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Duke and UCLA clash at MSG in a battle of offensive juggernauts

Kyle Anderson's offensive improvements could exploit the weak Blue Devils defense. (Danny Moloshok/AP)

Kyle Anderson, UCLA

When Duke and UCLA lock horns for the first time in 11 years Thursday night at Madison Square Garden in New York City (7:30 p.m. EST, ESPN), plenty of offensive fireworks will be on display. These teams are elite offensively with UCLA ranking third nationally in points per game at 89.1 and Duke not too far behind at 86.0. For as potent as these teams are offensively, their defenses leave a lot to be desired. What we have is a recipe for an up-tempo game, lots of points, and a fun viewing experience. There are also plenty of intriguing match-ups in this game when you look at each squad’s style of play. While their statistics are similar, the teams are constructed very differently. Let’s take a look at three key questions that will decide the result of this contest.

1. Can UCLA guard the three-point line?

Steve Alford’s Bruins have had difficulties guarding the all-important three-point line. The Bruins’ 2-3 zone was torched by Missouri in their only loss of the season back on Dec. 7. Missouri made 10 threes which proved to be the primary difference in the game. As a whole, Duke shoots 42 percent from beyond the arc, and 45 percent of all Blue Devils' field goal attempts are triples. Mike Krzyzewski’s team features four lethal perimeter threats, and that may be too much for the Bruins to handle. While UCLA’s zone may help contain Duke’s versatile forwards from cutting to the basket, it opens the door for a Blue Devil three-point bombardment. Alford may be forced to extend the zone, but his team's performance will come down to the effort of guards like Norman Powell and a pair of freshmen (Zach LaVine and Bryce Alford) getting out to cover Duke’s shooters.

2. Will Duke be able to prevent UCLA from getting into the paint?

Duke struggles defending the paint like UCLA struggles guarding the three. Coach K has rarely had an elite rim protector, but he has never had a team like this one either, which starts three 6-foot-8 forwards (Jabari Parker, Rodney Hood and Josh Hairston) and lacks any semblance of a back-line defender. Consequently, Duke ranks No. 249 in defensive block percentage (7.5%) according to Ken Pomeroy’s statistics and No. 250 in two-point field goal percentage allowed (51.8%). This plays right into UCLA’s strengths, a team that shoots 59.3 percent inside the arc, third best in the country. Kyle Anderson’s ability to distribute and get into the paint opens up a lot of offensive options for the Bruins. If UCLA decides to go big with David and Travis Wear and Tony Parker, Duke will have multiple match-up problems. Even if Alford decides not to involve his big men a bit more into UCLA’s guard-oriented offense, just their presence alone on the court will create even more defensive match-up problems for the Blue Devils, which could allow UCLA’s guards to have an easier time getting into the lane.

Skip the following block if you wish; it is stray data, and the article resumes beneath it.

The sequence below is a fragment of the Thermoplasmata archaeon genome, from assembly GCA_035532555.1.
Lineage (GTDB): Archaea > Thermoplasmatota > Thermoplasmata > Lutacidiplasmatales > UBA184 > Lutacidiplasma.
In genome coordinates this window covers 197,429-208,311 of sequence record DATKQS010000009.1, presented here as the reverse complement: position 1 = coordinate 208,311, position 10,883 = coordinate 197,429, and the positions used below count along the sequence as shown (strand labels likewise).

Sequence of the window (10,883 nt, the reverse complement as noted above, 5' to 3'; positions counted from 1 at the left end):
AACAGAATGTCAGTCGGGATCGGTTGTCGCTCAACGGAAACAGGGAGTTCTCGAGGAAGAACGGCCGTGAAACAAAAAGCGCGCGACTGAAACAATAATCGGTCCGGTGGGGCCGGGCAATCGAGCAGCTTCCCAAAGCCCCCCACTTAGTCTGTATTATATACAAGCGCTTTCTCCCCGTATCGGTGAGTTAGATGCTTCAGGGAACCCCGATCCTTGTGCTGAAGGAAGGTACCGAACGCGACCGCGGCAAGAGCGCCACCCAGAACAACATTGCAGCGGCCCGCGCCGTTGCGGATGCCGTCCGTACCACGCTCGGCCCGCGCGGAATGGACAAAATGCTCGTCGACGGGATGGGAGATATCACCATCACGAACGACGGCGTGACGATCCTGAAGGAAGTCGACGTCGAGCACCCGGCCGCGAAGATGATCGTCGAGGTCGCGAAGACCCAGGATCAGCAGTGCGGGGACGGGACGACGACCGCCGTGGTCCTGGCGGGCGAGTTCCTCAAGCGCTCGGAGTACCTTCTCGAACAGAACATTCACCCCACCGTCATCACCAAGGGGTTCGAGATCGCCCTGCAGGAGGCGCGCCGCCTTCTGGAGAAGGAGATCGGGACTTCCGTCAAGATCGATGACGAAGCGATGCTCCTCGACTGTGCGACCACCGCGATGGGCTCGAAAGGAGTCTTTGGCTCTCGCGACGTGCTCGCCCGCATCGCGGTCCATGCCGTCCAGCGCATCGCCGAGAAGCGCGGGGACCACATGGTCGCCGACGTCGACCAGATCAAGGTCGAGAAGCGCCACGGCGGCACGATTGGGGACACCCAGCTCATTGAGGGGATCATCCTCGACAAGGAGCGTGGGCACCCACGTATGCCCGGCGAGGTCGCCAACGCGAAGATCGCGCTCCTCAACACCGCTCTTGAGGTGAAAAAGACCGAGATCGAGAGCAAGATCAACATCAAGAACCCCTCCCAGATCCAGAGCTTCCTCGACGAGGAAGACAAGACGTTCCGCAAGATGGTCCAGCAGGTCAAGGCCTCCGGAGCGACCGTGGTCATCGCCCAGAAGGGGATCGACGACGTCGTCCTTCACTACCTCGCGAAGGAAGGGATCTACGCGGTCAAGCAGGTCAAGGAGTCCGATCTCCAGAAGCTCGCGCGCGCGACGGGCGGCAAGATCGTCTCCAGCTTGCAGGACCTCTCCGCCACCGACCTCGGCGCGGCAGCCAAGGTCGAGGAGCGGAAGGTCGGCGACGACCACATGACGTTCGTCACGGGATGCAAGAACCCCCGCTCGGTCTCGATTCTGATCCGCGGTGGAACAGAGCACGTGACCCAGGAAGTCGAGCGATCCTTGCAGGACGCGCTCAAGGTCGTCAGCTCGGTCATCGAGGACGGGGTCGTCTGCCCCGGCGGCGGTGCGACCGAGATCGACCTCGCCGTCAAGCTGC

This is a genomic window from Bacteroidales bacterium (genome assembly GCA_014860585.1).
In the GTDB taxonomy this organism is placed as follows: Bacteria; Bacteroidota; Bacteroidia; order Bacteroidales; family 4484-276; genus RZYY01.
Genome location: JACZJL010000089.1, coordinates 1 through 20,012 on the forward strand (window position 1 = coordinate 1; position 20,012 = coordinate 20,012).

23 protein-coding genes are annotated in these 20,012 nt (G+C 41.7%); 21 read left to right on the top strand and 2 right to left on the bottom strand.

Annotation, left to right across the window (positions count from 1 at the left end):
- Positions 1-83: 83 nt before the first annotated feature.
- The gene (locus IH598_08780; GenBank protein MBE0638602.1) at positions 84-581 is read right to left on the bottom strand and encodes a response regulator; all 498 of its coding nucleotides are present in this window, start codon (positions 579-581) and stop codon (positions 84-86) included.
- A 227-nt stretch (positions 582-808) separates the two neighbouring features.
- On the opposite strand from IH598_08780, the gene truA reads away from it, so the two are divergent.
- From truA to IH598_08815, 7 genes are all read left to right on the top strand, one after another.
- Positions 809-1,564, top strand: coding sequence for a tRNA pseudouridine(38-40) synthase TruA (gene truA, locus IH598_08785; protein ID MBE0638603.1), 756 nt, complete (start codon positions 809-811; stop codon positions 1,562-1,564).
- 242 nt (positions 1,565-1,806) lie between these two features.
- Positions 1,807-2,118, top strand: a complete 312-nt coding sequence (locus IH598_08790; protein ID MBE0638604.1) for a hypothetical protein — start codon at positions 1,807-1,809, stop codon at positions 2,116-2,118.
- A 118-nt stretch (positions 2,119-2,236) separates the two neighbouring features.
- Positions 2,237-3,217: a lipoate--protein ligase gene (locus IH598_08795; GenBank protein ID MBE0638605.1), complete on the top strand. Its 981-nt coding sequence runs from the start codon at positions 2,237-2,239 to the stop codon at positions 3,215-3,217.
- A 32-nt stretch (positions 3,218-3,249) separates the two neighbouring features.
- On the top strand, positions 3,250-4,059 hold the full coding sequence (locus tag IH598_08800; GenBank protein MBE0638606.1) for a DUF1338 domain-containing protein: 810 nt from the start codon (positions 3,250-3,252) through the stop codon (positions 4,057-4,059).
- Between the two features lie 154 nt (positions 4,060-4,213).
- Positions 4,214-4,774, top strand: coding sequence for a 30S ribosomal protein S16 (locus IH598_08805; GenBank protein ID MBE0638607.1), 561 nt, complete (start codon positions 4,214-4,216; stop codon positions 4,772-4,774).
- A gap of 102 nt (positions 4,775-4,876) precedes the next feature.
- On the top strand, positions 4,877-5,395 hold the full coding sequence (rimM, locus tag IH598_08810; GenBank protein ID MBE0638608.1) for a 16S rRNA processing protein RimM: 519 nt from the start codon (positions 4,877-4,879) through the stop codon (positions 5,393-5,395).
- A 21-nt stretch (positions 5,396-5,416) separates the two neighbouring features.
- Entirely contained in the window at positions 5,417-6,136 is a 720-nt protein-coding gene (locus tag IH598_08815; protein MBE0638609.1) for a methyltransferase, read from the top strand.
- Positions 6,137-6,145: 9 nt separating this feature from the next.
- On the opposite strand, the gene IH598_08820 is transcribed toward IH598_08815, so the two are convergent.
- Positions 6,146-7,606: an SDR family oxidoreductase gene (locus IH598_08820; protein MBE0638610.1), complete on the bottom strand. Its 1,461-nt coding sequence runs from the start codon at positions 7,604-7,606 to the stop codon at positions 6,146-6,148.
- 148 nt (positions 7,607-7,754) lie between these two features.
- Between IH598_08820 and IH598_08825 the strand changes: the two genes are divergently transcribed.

3. Who does Coach K assign to Kyle Anderson?

UCLA’s Kyle Anderson is at or near the top of the list of the most difficult players in America to match up with. After playing forward for Ben Howland last season, Alford has allowed the 6-9 sophomore to move back to his natural point guard position, and the results have been stellar. Anderson is averaging 13.8 PPG, 8.7 RPG and 6.7 APG through UCLA’s first 10 games, and his field goal shooting has increased by nearly nine percent. The decision on who guards Anderson can have wide-ranging ramifications for Duke. Quinn Cook may start on him because his quickness can be an asset against the man nicknamed “Slo-Mo.” Tyler Thornton, arguably Duke’s best defender, is also another viable option. However, Anderson’s height can be a major issue for the Blue Devil guards despite his lack of exceptional foot speed. If that proves to be the case, Krzyzewski may be forced to put one of his forwards on Anderson, which could result in major defensive issues for Duke at other positions, a risk Coach K may not want to take. Duke will probably go with Cook or Thornton for the majority of the game but may experiment at times with different defenders (maybe Hood or Parker?). Anderson’s play will be key to the outcome of this game and Duke will be hoping that quickness trumps length and versatility.

Brian Otskey (@botskey) is a Rush the Court national columnist. Check in on Wednesdays throughout the season for his weekly column, Otskey's Observations